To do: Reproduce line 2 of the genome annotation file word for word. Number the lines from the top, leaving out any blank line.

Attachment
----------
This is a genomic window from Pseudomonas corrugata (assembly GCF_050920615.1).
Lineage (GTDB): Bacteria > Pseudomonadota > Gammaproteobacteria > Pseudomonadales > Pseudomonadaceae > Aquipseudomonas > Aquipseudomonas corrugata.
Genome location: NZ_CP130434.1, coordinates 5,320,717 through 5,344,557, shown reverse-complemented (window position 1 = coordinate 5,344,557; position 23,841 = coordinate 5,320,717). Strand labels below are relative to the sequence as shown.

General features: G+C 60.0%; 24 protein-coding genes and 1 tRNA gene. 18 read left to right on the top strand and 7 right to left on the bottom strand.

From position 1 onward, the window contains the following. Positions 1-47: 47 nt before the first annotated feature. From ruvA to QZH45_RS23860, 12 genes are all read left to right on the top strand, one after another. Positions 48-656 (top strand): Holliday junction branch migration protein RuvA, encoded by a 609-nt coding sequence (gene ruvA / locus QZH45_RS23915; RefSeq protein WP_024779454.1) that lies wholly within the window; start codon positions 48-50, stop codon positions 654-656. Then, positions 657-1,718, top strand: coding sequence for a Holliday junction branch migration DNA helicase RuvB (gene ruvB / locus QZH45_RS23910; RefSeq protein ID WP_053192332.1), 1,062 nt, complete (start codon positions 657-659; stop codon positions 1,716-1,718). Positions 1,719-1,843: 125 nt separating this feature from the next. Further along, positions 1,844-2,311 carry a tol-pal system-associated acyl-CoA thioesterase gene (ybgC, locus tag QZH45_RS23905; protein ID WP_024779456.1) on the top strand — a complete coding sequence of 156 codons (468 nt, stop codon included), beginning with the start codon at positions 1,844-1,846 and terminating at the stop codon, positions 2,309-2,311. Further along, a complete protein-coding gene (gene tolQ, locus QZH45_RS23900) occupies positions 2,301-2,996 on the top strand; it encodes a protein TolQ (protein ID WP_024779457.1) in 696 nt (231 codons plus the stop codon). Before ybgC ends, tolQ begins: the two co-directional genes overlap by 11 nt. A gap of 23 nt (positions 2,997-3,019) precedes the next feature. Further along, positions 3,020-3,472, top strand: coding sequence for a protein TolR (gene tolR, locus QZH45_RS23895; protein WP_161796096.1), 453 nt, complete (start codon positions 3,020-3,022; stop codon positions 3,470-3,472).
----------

Lineage (GTDB): Bacteria > Pseudomonadota > Gammaproteobacteria > Pseudomonadales > Pseudomonadaceae > Aquipseudomonas > Aquipseudomonas corrugata.